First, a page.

You may not know Chelsea Fairless' name but odds are you have read one of her gimlet-eyed captions on the addictively popular IG: @EveryOutfitOnSATC (Sex and The City), the account she runs with her friend and collaborator Lauren Garroni chronicling the.…well, it's pretty self explanatory. Fairless is also a bit of a fashion and pop culture zelig, having been an original employee of downtown cool collective VFILES as well as the fiancee of Orange Is the New Black star Lea DeLaria (the two split amicably last winter). Her considerable caftan collection would make even Gloria Guinness jealous and her eye for kitsch and absurdity in the sunny environs of her adopted home of LA are like having a dishy girlfriend just a click away. Now, add housewares mini-mogul to the list of slashes as she launches her line of campy and collectible objects d'maison, aptly titled "Female Trouble," this week. From Nunsploitation throw pillows ($65) to Showgirls nameplate necklaces ($80), the range is bananas and perfectly priced. We caught up with Fairless to talk about queer sensibilities in home furnishings, Jean Seberg's FBI file, and the importance of going HAM with hot pink every once in a while.



To take things quite literally, do you now, or growing up, have a relationship to Female Trouble the film and how, if at all, did it inform this project?

For legal purposes I have to state that the brand is not a direct extension of the film Female Trouble. But of course I am hugely inspired by John Waters, particularly his affinity for camp, sleaze, and tackiness. And of course I've always been in love with his outrageous sense of humor. If anything, John Waters has inspired me to take risks and not give a shit about what people think. Once I sat in front of him and Patricia Hearst at a screening of Carol and I was losing my mind.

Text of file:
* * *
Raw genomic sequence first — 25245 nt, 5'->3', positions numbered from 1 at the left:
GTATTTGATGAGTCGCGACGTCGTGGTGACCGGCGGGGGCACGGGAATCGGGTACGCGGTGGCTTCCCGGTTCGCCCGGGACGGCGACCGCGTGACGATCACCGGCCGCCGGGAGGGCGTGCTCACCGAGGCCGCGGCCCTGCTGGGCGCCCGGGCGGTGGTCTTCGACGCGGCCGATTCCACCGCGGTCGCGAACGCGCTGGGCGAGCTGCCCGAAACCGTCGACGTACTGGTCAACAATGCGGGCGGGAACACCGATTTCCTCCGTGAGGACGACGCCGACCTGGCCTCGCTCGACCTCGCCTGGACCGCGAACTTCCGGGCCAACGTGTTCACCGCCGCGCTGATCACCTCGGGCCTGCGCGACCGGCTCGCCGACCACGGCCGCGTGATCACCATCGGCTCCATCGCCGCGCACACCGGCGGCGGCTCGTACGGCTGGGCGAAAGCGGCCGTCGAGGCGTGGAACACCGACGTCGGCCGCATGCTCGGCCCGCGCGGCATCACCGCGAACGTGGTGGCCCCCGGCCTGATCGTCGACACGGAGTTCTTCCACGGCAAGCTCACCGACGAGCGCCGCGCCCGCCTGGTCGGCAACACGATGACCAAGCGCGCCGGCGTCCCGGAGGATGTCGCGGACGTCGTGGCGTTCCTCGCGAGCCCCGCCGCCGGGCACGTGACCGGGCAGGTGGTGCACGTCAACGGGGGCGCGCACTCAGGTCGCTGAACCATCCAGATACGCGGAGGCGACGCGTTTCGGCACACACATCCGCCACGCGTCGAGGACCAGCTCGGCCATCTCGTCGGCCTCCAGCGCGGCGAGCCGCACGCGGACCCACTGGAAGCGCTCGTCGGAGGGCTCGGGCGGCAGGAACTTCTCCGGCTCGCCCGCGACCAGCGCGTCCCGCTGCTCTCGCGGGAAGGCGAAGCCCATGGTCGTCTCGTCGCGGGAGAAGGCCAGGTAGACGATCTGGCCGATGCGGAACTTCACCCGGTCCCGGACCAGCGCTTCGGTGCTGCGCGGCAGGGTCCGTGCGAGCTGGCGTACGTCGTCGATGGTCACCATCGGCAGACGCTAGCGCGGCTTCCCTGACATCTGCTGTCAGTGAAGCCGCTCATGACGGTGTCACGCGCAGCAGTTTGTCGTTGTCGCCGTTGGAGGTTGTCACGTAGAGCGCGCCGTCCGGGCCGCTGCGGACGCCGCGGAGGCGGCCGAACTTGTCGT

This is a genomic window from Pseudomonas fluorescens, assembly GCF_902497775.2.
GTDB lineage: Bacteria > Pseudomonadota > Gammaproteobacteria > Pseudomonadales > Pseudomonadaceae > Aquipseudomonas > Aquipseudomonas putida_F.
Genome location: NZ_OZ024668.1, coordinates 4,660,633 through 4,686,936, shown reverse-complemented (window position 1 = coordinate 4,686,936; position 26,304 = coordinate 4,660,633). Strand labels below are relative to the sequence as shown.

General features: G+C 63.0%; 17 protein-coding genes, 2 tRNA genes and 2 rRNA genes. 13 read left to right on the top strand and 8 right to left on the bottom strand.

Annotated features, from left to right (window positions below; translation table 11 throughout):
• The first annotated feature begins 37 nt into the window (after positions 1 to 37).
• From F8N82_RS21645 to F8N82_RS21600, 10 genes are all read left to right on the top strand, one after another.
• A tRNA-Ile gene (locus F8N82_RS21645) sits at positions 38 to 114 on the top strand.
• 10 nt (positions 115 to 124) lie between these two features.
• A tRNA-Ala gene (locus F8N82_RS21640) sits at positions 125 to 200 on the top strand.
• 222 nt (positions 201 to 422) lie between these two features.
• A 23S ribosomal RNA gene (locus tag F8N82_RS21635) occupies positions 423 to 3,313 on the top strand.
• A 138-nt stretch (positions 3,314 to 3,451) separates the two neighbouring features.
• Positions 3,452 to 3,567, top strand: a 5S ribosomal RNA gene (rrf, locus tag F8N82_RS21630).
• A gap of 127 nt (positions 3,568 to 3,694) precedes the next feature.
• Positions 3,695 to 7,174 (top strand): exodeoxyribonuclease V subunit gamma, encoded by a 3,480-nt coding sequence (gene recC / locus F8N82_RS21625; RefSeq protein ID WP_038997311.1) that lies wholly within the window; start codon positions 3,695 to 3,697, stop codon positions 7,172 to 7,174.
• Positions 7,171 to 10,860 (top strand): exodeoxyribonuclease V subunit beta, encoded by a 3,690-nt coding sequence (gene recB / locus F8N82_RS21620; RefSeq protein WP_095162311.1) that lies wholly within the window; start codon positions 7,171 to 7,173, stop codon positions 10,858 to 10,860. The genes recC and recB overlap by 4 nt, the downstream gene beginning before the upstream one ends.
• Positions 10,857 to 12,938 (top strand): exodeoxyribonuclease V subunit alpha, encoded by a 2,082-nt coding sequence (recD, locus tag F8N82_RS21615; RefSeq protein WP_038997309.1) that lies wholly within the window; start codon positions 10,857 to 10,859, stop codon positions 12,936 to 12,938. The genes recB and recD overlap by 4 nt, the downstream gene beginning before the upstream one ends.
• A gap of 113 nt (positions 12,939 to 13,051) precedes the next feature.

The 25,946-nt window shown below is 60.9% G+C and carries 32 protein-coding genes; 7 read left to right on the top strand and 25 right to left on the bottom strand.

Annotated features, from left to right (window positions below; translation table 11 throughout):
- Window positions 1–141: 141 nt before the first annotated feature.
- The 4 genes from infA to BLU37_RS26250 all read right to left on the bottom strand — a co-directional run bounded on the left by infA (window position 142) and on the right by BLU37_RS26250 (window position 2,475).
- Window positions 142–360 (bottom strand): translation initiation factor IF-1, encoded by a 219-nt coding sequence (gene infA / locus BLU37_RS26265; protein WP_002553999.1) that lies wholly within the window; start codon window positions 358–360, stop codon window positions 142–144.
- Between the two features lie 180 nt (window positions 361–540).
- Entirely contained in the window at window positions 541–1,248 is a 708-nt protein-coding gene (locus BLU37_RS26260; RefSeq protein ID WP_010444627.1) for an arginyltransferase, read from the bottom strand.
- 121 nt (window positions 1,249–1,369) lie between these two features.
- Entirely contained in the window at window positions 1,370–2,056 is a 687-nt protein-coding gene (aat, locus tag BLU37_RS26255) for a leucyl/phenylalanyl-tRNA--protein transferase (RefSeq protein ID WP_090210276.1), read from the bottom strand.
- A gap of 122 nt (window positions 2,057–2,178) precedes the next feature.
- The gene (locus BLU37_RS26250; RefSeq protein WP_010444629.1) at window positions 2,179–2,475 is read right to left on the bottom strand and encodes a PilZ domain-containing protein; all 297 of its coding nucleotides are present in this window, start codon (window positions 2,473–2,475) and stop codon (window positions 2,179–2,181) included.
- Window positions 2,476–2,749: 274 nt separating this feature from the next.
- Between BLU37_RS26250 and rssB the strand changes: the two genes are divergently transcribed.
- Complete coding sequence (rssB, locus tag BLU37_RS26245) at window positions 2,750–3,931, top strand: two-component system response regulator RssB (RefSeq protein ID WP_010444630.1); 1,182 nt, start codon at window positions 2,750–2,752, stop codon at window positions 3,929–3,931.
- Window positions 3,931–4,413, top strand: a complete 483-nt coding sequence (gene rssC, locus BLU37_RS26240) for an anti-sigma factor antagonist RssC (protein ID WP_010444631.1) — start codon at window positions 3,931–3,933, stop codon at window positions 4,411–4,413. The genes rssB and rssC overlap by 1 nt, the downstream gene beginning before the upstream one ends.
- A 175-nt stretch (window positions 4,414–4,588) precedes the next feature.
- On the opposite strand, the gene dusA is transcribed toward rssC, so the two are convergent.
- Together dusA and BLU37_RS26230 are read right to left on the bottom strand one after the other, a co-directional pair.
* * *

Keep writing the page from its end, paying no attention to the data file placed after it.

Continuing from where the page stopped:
Where did the idea to do this first begin? Was there one product or category that was sort of the cornerstone?

I always wanted to do pillows because I could never find ones that I liked that weren't super expensive. So that was always a goal, although I didn't want to exclusively do pillows. I also wanted to see a brand that existed within home goods sphere that wasn't about minimalism, that wasn't danish modern, that wasn't mid-century modern, that wouldn't be sold in the MoMa design store. I've always had very particular tastes when it comes to interiors so I wanted to create a line that reflected that.

What do you hope the pieces project to someone visiting the site?

Fun and functionality. I want to make things that serve a real function in someone's life. But I also want these products to imbue people's lives with a little bit of fun or a little bit of glamour. That's equally important to me.

What was your biggest fear about doing this? Your greatest joy in working on it?

I suppose that the fear is always failure, or perhaps being misunderstood but the public. But I'd rather run the risk of failure then be one of those frustrated creative types that doesn't actually make anything. So I suppose the fear of that now outweighs the fear of failure . The greatest joy for me has been creating stuff that I would like to see on the market. And I love the details, the hang tags, the stickers, and whatnot. I love designing the little things just as much as I love designing the products themselves.

Did you have to workout anything re. Female Trouble through John Waters Inc. ? Or any of the other merch referenced from film or cultural icons?

I trademarked the phrase "Female Trouble" in several product categories to avoid any legal issues. Like I said, the line itself is not affiliated with John Waters or the film Female Trouble. As for the other stuff, the short answer is no. I'm not making huge quantities of anything, so if I get a cease-and-desist it won't be the end of the world.